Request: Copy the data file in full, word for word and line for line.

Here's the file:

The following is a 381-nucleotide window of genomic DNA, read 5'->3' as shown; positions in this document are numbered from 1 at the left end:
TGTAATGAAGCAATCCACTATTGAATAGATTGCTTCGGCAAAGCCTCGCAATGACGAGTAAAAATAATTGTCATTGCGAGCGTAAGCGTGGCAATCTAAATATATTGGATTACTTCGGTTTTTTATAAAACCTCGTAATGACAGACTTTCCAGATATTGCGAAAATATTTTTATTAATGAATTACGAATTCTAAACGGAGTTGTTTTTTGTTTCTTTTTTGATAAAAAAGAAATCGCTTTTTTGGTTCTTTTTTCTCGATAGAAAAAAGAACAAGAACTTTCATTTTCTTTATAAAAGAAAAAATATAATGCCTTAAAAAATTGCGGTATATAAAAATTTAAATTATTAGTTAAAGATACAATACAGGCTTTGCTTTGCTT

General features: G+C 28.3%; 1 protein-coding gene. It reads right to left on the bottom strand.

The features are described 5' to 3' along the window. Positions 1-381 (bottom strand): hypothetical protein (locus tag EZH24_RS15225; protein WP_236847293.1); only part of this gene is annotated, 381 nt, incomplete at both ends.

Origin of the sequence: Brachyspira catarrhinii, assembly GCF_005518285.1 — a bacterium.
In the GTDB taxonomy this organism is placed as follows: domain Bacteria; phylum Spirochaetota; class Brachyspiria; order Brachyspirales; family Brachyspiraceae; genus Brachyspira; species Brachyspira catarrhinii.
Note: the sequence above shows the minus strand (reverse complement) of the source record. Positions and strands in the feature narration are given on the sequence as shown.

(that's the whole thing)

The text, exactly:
The following is a 381-nucleotide window of genomic DNA, read 5'->3' as shown; positions in this document are numbered from 1 at the left end:
TGTAATGAAGCAATCCACTATTGAATAGATTGCTTCGGCAAAGCCTCGCAATGACGAGTAAAAATAATTGTCATTGCGAGCGTAAGCGTGGCAATCTAAATATATTGGATTACTTCGGTTTTTTATAAAACCTCGTAATGACAGACTTTCCAGATATTGCGAAAATATTTTTATTAATGAATTACGAATTCTAAACGGAGTTGTTTTTTGTTTCTTTTTTGATAAAAAAGAAATCGCTTTTTTGGTTCTTTTTTCTCGATAGAAAAAAGAACAAGAACTTTCATTTTCTTTATAAAAGAAAAAATATAATGCCTTAAAAAATTGCGGTATATAAAAATTTAAATTATTAGTTAAAGATACAATACAGGCTTTGCTTTGCTT

General features: G+C 28.3%; 1 protein-coding gene. It reads right to left on the bottom strand.

The features are described 5' to 3' along the window. Positions 1-381 (bottom strand): hypothetical protein (locus tag EZH24_RS15225; protein WP_236847293.1); only part of this gene is annotated, 381 nt, incomplete at both ends.

Origin of the sequence: Brachyspira catarrhinii, assembly GCF_005518285.1 — a bacterium.
In the GTDB taxonomy this organism is placed as follows: domain Bacteria; phylum Spirochaetota; class Brachyspiria; order Brachyspirales; family Brachyspiraceae; genus Brachyspira; species Brachyspira catarrhinii.
Note: the sequence above shows the minus strand (reverse complement) of the source record. Positions and strands in the feature narration are given on the sequence as shown.